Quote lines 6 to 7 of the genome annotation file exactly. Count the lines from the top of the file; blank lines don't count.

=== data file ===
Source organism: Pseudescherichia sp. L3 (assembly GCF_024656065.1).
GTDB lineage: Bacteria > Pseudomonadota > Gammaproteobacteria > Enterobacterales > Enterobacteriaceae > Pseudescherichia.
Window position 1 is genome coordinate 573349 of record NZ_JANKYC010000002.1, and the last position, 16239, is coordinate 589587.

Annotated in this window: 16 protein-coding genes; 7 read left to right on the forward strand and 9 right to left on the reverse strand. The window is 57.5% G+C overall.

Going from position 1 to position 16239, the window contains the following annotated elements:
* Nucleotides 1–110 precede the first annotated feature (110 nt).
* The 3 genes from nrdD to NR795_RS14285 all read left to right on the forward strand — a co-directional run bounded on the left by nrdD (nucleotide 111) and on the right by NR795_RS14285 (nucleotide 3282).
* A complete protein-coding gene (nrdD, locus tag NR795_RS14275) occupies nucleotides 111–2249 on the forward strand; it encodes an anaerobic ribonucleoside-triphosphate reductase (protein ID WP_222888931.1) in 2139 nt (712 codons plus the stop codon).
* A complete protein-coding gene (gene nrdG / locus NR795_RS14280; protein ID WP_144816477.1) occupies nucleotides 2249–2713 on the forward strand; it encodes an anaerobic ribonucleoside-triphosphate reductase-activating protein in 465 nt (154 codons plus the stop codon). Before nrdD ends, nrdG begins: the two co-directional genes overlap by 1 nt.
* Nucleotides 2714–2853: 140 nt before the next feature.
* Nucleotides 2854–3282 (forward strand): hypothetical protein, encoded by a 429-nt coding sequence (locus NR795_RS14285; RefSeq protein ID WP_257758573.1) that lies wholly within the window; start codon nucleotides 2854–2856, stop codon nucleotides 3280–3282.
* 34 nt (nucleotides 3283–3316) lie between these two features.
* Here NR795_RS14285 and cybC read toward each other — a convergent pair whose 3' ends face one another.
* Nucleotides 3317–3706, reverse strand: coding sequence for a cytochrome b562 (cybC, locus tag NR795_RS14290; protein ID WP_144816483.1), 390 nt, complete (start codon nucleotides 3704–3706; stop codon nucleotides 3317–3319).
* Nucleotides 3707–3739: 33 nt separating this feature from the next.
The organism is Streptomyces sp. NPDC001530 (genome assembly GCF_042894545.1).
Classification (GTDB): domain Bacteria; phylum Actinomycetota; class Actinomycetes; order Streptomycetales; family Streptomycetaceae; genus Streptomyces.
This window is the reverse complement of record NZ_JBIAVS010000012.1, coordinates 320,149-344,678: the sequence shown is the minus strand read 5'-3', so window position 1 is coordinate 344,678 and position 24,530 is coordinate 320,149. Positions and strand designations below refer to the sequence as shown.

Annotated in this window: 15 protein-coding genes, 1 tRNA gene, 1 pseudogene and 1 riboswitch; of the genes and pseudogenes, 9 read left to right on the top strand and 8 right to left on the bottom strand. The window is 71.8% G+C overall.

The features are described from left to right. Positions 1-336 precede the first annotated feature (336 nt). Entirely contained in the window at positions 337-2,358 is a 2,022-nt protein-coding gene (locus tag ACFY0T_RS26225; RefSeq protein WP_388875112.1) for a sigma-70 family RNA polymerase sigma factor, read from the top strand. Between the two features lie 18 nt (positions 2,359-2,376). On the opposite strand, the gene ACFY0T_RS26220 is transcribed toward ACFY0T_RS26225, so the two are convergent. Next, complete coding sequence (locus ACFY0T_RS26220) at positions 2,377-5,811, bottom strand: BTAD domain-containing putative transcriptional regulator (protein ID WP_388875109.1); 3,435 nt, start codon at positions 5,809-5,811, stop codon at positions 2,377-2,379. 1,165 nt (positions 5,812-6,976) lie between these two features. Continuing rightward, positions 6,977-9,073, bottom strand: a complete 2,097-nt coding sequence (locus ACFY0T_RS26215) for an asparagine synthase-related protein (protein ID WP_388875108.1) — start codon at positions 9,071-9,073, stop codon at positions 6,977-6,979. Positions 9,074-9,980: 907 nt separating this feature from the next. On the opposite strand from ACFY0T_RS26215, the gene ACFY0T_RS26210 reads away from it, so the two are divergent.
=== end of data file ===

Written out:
* Nucleotides 1–110 precede the first annotated feature (110 nt).
* The 3 genes from nrdD to NR795_RS14285 all read left to right on the forward strand — a co-directional run bounded on the left by nrdD (nucleotide 111) and on the right by NR795_RS14285 (nucleotide 3282).